Our charitable aims: How The Football Association helps

Thursday 01 Jan 2015
Wembley Stadium's arch is lit pink to raise awareness for Breast Cancer Care

The FA Group is committed to being socially responsible as part of our day-to-day business operation at Wembley Stadium and St. George’s Park, and in our face-to-face work with partners across the country. 

This commitment is to our environmental, ethical, charitable and community activities. Our corporate responsibility programme is about The FA ensuring that we continue to meet our responsibilities beyond the parameters of the game we support every day.

Following the success of the Teenage Cancer Trust partnership, and with strong staff involvement, Breast Cancer Care was appointed The FA Group’s official charity partner. 

This partnership spans 24 months and ends in July 2016. To date, the charity has received just over £250,000 - £150,000 from 2014 and 2015 FA Community Shield Fund donations and a further £100,000 through staff and partner related-fundraising activity.

Breast Cancer Care's #PassItOn campaign

The charity has so far benefited from a range of unique opportunities for their service users and volunteers. Many of our Wembley events have proved a great way to celebrate and promote the partnership which will be highlighted even more at England v France on 17 November – the official Breast Cancer Care international.

Notable campaigns have included the Pass It On awareness initiative that saw England stars helping to spread important messaging.

The FA also continued to offer its support to three other charities which have a strong connection to the organisation. 

The Bobby Moore Fund and the Sir Bobby Robson Foundation do great work in the field of Cancer Research in memory of two special footballing men and we are proud to continue to support them both and the Homeless Football Association – a charity that empowers those experiencing homelessness using the power of football.

Gary Cahill #PassItOn

Gary Cahill supports the #PassItOn campaign

The England players continue to support good causes through their England Footballers’ Foundation while we also work with our colleagues at UEFA and FIFA to support their good causes as and when appropriate. 

A stand-out moment was when the work of the NSPCC and its long standing relationship with The FA, through the Child Protection in Sport Unit (CPSU), was recognised by UEFA as its Charity Partner in August 2014 and awarded €1m.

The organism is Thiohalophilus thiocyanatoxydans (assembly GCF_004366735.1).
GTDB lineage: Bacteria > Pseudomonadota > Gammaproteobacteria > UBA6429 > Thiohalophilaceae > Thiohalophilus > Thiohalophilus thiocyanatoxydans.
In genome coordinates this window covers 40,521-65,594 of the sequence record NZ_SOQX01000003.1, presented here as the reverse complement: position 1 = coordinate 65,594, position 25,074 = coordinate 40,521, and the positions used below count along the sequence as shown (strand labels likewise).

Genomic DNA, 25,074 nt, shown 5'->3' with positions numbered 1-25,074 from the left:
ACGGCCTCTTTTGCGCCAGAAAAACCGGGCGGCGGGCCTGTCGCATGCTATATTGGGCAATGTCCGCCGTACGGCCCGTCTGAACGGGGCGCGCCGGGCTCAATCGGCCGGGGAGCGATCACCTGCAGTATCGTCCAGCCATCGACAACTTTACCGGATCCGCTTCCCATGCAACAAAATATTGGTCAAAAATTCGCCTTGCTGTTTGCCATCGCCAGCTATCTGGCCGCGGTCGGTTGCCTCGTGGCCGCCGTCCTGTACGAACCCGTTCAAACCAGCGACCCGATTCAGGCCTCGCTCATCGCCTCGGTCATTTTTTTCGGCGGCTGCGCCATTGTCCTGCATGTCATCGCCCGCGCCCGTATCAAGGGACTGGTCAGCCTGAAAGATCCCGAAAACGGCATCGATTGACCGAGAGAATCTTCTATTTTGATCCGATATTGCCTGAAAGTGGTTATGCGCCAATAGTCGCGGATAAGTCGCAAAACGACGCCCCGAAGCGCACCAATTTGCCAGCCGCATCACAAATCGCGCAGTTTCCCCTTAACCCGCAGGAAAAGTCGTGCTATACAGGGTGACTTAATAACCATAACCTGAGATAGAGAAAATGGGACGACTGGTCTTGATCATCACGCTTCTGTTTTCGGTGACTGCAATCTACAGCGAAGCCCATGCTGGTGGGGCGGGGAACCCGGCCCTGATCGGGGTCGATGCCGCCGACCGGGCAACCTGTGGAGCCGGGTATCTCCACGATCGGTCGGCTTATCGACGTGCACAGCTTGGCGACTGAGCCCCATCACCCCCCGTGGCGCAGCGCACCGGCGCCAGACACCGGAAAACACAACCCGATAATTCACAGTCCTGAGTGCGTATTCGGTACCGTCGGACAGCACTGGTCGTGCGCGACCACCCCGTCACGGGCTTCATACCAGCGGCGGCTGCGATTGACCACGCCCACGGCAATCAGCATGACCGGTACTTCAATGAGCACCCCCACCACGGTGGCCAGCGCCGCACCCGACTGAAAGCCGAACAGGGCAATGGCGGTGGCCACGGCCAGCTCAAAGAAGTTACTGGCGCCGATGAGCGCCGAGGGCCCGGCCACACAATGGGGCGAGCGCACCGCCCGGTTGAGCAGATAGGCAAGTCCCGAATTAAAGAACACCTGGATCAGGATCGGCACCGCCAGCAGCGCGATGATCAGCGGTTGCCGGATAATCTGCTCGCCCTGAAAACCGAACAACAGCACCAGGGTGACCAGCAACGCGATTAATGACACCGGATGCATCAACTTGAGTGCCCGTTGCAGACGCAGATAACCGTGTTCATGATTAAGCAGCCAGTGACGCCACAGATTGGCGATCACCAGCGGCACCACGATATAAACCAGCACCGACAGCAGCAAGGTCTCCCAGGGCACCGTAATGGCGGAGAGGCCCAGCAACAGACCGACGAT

Once again, The FA backed the Football Supporters’ Federation and Supporters Direct annual conference and also gave backing to important campaigns by the likes of Kick It Out and Level Playing Field. Several activities were staged with our England Supporters Club while following the senior men’s team overseas.

The latter part of 2014 also marked the start of the Football Remembers project – a joint collaboration between The FA, Premier League, Football League and British Council to mark the centenary of the start of the First World War. 

A series of activities culminated in a special event at the National Memorial Arboretum in December 2014 to commemorate the story of the Christmas Truce. 

Theo Walcott with HRH the Duke of Cambridge

England player Theo Walcott and FA President HRH The Duke of Cambridge judged a schools’ design competition that saw 10-year-old Spencer Turner create a lasting memorial.

On a military theme, The FA continues to support the Tickets for Troops initiative. In September 2015, patients and staff from the Defence Medical Rehabilitation Centre at Headley Court were among hundreds of troops cheering England on against Switzerland at Wembley Stadium. 

In August 2014, The FA had extended its Tickets for Troops partnership through to summer 2016, as a minimum allocating 500 seats to the charity for every England international. To date, well over 20,000 tickets have been donated since the partnership began in 2010.

The FA is committed to working with the local community around both Wembley and the National Football Centre at St. George’s Park. 

We have a close partnership with Brent Council which ensures that the benefits and opportunities of the Stadium are shared by the community at large. 

The Arthur Wharton statue at St. George's Park

The Learning Zone is a dedicated classroom within the Stadium for use by local schools and continues to be a thriving asset for the community. A notable event was a special visit by England defender Gary Cahill and manager Roy Hodgson around St. George’s Day in April.

Likewise FA employees offer their time to provide mentoring, work experience and open days for local schools who are seeking to provide help, guidance and opportunities for their pupils. 

This has also extended to strong local support for Breast Cancer Care including an FA-funded Breast Awareness Roadshow Bus touring the country. 

Whenever possible tickets are distributed through the Council to local groups who want to be able to come and share the big event experience on their doorstep. St. George’s Park, in its third year of operation, continues to provide a home for community football with up to 40 local teams playing there week in week out. 

St. George’s Park is well on the way to meeting its commitment of creating 100 local apprentice opportunities in its first ten years. It also now plays host to a statue to Arthur Wharton, the world’s first black professional player after a ceremony in October 2014.

By FA Staff